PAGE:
How can enthalpy of formation values be used to calculate reaction enthalpy?

Friday, May 18th, 2007

Think about it this way…
the reactants (left hand side) go on to make the products (right hand side)
Imagine that this reaction proceeds VIA the elements in their standard states, (according to Hess’s law we can go any way we want providing that we get to the desired products)
First of all, the reactants have to return to their elements. This process is the opposite of the enthalpy of formation, i.e. the negative or reverse of delta Hf = -delta Hf
The products are then formed from the elements – this is simply the enthalpy of formation, i.e. + deltaHf
So, if you sum these two processes to go from reactants to products you have:
Reaction enthalpy = – delta Hf(reactants) + deltaHf(products)
rearrange this to get:
Reaction enthalpy = deltaHf(products) – delta Hf(reactants)Идея за подаръкикони

How can I test for an alcohol?

May 21st, 2007
To detect the presence of the OH group regardless there are several simple tests that can be done, however they all have the disadvantage of interference by water.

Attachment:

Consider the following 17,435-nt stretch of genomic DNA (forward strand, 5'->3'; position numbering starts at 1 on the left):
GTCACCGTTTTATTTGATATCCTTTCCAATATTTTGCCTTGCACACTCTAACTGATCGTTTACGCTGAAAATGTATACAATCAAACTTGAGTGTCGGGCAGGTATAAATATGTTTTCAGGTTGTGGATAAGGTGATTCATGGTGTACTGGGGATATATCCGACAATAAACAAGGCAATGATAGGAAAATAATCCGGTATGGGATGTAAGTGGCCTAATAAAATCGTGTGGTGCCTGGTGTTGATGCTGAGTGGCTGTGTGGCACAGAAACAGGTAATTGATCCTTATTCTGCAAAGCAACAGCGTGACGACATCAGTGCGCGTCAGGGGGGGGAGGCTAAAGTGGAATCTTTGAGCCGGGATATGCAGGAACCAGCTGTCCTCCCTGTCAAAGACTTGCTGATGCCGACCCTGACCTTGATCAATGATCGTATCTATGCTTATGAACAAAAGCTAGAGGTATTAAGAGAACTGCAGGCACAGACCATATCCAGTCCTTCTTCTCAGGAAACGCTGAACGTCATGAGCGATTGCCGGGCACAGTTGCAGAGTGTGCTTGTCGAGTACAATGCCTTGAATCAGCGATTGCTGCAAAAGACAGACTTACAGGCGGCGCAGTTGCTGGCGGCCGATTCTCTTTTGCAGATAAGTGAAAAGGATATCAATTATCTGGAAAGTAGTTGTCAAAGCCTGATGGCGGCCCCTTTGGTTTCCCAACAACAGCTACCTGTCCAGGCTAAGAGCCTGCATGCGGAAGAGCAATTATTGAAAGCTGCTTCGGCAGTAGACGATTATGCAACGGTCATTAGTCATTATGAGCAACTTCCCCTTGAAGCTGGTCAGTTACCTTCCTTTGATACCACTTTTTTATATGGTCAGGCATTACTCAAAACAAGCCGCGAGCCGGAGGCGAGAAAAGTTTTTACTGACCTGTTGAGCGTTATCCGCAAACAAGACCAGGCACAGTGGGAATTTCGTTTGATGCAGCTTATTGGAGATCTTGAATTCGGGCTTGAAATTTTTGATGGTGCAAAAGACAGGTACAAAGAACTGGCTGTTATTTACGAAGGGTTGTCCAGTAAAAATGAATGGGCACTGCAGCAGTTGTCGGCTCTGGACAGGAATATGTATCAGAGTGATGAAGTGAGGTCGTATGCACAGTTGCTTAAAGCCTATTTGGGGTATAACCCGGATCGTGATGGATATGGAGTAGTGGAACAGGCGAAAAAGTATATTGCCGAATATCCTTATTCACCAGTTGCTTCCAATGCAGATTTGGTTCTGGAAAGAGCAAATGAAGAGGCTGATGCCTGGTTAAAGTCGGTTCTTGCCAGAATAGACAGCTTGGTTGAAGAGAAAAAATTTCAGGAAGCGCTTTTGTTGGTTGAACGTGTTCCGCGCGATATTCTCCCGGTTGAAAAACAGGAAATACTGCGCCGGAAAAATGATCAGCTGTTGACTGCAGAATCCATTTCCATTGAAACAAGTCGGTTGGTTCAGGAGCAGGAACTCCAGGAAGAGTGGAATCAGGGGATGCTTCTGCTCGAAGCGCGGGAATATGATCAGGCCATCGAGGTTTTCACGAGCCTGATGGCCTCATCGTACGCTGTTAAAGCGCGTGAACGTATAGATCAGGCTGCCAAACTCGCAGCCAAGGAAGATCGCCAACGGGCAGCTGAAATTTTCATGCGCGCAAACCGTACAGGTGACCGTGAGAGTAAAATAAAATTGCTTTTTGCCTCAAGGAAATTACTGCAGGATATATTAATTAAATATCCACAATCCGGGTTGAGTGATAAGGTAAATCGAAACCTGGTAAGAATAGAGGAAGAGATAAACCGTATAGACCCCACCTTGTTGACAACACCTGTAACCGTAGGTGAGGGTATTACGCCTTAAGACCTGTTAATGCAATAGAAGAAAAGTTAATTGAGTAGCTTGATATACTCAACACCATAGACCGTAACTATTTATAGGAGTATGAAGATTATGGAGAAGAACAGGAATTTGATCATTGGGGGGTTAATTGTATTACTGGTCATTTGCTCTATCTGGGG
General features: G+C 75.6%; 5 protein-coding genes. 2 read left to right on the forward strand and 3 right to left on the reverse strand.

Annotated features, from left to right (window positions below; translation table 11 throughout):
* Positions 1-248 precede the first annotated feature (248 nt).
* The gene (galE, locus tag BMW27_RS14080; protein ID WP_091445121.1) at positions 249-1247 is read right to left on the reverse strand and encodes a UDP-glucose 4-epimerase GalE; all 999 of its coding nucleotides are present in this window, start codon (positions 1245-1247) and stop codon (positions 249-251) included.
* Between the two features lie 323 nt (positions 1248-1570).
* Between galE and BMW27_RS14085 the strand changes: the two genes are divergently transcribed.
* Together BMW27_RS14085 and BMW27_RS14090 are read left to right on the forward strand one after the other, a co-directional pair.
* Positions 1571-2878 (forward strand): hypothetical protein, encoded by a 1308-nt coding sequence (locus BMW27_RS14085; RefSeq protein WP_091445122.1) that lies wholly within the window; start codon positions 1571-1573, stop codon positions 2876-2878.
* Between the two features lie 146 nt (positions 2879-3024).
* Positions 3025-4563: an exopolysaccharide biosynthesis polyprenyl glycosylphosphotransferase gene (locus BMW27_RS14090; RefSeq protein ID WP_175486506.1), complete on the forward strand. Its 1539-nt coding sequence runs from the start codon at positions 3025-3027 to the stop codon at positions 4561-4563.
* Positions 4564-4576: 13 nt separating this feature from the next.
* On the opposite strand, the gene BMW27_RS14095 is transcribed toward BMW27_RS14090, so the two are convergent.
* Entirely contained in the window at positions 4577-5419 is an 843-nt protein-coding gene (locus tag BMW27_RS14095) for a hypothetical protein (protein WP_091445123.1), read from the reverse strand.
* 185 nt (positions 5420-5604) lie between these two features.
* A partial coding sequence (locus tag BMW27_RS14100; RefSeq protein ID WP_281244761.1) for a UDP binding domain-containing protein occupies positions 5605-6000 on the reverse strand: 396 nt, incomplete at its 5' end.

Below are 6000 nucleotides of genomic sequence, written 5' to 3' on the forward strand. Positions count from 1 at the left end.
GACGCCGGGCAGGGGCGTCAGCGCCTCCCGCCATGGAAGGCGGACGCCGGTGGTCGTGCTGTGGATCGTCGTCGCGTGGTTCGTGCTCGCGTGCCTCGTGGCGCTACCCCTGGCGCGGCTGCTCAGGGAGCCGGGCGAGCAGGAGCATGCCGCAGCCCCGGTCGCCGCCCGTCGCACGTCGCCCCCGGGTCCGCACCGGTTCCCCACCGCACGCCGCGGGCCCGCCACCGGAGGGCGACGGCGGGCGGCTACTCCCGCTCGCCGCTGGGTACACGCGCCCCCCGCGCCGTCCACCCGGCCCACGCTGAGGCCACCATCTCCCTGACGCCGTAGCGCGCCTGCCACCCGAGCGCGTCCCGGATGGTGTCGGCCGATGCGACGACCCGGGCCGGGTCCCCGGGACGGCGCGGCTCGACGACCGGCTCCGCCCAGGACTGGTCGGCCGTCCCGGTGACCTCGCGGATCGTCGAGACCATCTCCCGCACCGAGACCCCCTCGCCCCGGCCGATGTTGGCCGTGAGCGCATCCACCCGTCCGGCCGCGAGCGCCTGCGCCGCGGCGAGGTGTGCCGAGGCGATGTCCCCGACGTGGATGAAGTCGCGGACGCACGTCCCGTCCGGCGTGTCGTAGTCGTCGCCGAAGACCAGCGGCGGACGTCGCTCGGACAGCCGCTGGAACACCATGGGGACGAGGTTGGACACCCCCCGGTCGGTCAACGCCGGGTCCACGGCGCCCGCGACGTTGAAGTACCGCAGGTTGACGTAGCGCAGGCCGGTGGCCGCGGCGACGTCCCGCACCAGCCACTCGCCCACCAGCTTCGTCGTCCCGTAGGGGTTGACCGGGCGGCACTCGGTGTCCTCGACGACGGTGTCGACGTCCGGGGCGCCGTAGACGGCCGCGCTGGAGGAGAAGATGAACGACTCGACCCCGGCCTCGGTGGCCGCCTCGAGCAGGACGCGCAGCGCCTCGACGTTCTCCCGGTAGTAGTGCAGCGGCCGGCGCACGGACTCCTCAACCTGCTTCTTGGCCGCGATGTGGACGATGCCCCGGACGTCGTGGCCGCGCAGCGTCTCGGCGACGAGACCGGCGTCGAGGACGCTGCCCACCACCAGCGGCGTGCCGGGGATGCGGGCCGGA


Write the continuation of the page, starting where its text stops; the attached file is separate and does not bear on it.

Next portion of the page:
A small piece of sodium metal can be placed in the alcohol and a steady stream of hydrogen bubbles gives a positive indication. Remember that the presence of water will also cause hydrogen to be evolved.
The suspected alcohol may be mixed with some PCl5 and the evolution of misty HCl gas is a positive indication of an OH group. Once again water interferes.
Primary, secondary and tertiary alcohols
There are three different types of alcohol depending on what is attached to the carbon holding the OH group.
· Primary – one alkyl group attached to the carbon holding the -OH
· Secondary – two alkyl groups attached to the carbon holding the -OH
· Tertiary alcohols – three alkyl groups attached to the carbon holding the -OH
To differentiate between the three it is possible to use oxidation with sodium dichromate in dilute sulphuric acid and heat.
The 1º alcohol oxidises to an aldehyde (alkanal) and then to a carboxylic acid (alkanoic acid)
The 2º alcohol oxidises to a ketone (alkanone) and stops there.
The 3º alcohol cannot be oxidised under these conditions.
Another (infrequently used) test is Lucas’ test for 1º, 2º, 3º alcohols.
It involves shaking the alcohol with ZnCl2 and dilute HCl. The 3º alcohol goes cloudy almost at once, the 2º alcohol goes cloudy after a few minutes whereas the 1º alcohol needs concentrated HCl to go cloudy. The cloudiness is due to the formation of the haloalkane that is immiscible with the aqueous solution of the zinc chloride and forms tiny droplets of an organic phase within the aqueous phase.